In an effort to fulfill the promise I made in my “Sega Gap” post, I decided to make my last game of #ARPGAugust something from the Sega Genesis library. After playing several other great games in the action RPG genre this year such as Blossom Tales and Ys, the bar was set quite high. Here’s how it faired:
Beyond Oasis is an action RPG that was originally released in 1994 for the Sega Genesis. In the game, the protagonist, Prince Ali, finds a golden armlet that gives him the ability to summon magical creatures. He travels around the kingdom to find new creatures to summon and hunt down his nemesis who wields the power of the silver armlet. The game has been a part of many Sega classic collections; I played it as part of the Sega Mega Drive & Genesis Classics package on PC.
- This game’s graphics look very sharp. The world features a bright color pallet and the large sprites feature a nice level of detail and distinct animations.
- Rather than just slashing a sword like most ARPG characters, Ali has diverse arsenal of moves. In addition to sword swipes, he can punch, kick, perform areal strikes, and equip several types of swords, bows, and bombs. In combat, the way he moves reminds me of an arcade beat’em up game.
- The summon creatures are Beyond Oasis’s defining feature. I liked that summoning requires using a feature of the environment that corresponds with the creature’s element. For example, summoning the water sprite requires aiming the golden armlet’s beam at a water feature. However, this isn’t just limited to the obvious lakes and streams, any source of water will work, even tiny drops of water coming from a cave ceiling. Similarly, the shade spirit, that’s summoned from mirrors, can be summoned off of other reflective surfaces, such as enemies wearing shiny metallic armor. Figuring out how and when to summon each creature and using their abilities to solve puzzles, is easily the most interesting part of the game.
- Boss battles at the end of dungeons tend to be pretty dull. Most of them just consist of running around to avoid the enemies special attack, and then running in and spamming the attack button while they recharge. In some battles, I just abused healing items so that I could play sloppily and not worry if I got hit.
- This game is viewed from a 3/4 top-down perspective but has segments that require precision platforming on tiny moving platforms. Also, Ali’s movements are very slippery. Thus, neither the game’s camera nor controls are set up for platforming, making these segments incredibly frustrating. I save-scummed my way through them.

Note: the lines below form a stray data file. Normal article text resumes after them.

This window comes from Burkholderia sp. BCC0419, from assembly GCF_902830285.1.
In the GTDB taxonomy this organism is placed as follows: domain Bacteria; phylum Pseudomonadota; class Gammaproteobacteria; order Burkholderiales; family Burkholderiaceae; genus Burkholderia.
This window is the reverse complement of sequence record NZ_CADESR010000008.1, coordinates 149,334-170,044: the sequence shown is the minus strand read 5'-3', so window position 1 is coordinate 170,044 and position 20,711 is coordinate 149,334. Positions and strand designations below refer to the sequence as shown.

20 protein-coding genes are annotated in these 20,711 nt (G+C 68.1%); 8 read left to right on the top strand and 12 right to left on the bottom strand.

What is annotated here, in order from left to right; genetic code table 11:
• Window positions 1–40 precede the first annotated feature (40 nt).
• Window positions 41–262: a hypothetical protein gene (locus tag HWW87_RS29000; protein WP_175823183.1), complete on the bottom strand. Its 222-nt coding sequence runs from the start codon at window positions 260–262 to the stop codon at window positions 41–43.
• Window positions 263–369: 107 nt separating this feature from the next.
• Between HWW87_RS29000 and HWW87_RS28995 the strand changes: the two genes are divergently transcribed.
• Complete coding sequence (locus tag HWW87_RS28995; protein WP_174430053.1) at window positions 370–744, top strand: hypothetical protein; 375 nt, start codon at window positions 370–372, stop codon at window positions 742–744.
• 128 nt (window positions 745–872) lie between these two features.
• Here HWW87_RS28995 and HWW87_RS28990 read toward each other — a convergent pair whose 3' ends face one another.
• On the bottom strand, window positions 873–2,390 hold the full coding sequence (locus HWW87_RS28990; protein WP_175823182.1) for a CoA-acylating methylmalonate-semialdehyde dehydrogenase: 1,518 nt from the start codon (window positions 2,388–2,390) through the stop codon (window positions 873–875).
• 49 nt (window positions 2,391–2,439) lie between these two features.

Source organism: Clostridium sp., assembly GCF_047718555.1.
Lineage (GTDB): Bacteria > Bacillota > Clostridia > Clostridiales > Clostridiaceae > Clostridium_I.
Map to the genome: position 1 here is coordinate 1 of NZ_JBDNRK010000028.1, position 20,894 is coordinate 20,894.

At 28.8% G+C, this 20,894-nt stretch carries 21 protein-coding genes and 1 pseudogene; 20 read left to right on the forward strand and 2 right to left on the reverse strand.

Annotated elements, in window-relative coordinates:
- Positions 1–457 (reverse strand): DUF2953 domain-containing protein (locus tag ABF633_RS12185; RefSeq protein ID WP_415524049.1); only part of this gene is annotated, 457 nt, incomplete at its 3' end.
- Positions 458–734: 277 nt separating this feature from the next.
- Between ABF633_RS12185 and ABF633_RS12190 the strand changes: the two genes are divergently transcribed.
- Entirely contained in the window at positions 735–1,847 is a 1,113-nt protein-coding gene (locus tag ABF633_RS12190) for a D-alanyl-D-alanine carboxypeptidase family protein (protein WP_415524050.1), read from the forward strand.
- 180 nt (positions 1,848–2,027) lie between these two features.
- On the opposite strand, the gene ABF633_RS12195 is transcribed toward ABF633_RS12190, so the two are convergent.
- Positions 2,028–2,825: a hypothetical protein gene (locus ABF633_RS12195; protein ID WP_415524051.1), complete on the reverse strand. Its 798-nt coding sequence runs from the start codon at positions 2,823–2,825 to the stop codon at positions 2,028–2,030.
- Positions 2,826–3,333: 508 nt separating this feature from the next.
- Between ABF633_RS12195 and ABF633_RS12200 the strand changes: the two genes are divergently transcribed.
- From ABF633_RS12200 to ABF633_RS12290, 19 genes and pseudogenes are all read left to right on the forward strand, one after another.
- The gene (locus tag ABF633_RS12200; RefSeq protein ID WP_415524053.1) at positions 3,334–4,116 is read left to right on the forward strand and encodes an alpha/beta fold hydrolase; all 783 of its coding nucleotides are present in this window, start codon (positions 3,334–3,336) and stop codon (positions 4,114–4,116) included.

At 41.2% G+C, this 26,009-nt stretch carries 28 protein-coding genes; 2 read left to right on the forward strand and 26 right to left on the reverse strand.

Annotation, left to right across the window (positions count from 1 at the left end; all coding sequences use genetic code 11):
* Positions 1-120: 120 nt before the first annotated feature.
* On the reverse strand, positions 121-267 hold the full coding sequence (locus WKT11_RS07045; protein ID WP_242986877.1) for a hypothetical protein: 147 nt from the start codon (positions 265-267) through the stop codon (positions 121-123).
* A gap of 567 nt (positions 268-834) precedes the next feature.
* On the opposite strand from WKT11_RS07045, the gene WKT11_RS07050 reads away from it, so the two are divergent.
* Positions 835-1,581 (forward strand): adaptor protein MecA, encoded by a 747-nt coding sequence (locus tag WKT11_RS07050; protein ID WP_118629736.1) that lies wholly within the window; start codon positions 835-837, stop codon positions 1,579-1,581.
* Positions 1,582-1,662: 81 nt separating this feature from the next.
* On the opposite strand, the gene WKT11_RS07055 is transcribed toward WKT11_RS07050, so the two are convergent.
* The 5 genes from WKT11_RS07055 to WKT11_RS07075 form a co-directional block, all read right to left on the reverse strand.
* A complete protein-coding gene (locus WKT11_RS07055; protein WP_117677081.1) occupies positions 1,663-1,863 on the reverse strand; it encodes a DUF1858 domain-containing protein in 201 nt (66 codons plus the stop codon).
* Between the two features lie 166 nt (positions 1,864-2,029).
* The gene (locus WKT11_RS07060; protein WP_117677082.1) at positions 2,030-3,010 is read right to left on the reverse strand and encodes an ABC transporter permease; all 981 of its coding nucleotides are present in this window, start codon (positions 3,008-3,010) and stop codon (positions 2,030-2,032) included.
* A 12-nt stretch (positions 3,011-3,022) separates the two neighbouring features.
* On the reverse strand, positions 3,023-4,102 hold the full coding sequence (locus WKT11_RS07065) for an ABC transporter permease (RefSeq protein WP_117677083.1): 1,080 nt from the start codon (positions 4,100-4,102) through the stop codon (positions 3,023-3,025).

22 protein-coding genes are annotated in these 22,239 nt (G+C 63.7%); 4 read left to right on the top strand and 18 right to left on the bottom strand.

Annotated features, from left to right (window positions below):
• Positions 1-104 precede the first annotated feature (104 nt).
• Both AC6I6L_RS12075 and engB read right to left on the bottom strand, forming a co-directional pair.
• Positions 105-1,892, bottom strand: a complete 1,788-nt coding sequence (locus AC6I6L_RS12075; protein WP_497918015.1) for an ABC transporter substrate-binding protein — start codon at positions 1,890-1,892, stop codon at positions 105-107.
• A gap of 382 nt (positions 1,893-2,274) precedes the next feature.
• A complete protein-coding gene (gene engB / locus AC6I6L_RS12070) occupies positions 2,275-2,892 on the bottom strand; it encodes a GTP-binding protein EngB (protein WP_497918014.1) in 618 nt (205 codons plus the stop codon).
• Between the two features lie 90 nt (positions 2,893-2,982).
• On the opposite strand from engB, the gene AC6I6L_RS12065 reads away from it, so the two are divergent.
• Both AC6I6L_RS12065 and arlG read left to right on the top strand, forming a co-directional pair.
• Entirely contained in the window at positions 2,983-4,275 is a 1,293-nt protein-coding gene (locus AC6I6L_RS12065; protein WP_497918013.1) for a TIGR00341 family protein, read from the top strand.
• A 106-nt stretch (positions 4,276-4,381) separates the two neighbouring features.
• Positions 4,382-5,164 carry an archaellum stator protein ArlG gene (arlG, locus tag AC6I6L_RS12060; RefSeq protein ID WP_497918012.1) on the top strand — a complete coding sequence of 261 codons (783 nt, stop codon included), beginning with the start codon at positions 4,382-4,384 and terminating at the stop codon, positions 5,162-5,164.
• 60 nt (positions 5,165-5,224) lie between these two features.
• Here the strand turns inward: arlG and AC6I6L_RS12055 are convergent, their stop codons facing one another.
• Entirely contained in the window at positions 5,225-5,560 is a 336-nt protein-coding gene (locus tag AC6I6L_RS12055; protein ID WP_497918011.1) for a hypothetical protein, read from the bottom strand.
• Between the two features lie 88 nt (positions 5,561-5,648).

- While the summon creatures are fun to use for puzzle solving, they don’t control very well. Once summoned, they wander around on their own and the player has to wait for them to get into the right position before triggering one of their special moves. This was workable for puzzle solving, but made the creatures of little value in combat.
- The story of this game is extremely bare bones, more comparable to an NES game than Beyond Oasis’s 16-bit contemporaries. Basically, because Ali found the Gold Armlet, it’s his destiny to gather the summon creatures and defeat the wielder of the Silver Armlet. Dialog in the game consists of short choppy sentences that don’t give the characters much personality. There is one noteworthy plot twist toward the end, but that lack of character personality or progression caused it to have little impact.
- One of the reasons I was excited to play Beyond Oasis is that the soundtrack was composed by Yuzo Koshiro, who also composed the music in Ys series (which I absolutely love). I’m not sure what went wrong here, but I found that the music in Beyond Oasis sounded very out of place, at times to the point of being irritating.
Ultimately, the problem with Beyond Oasis is that it’s not deep enough for an RPG or adventure game, but not tight enough for an action game. With the exceptions of its summoning mechanics and graphics, the game feels more primitive than competing games in its genre that had come out before it such as Ys, A Link to the Past, and Illusion of Gaia. Despite, the game’s short length (< 7 hours), there were several points where I strongly considered dropping the game, putting Beyond Oasis firmly into sub 3-star territory.
Completion Time: 5 hours, 51 minutes
In stead of picking up Beyond Oasis, I would recomend picking up the similary named action RPG, Ever Oasis, for the 3DS. If you'd like to get this overlooked late-3DS gem while also supporting this blog, you can use this affliate link: Ever Oasis - 3DS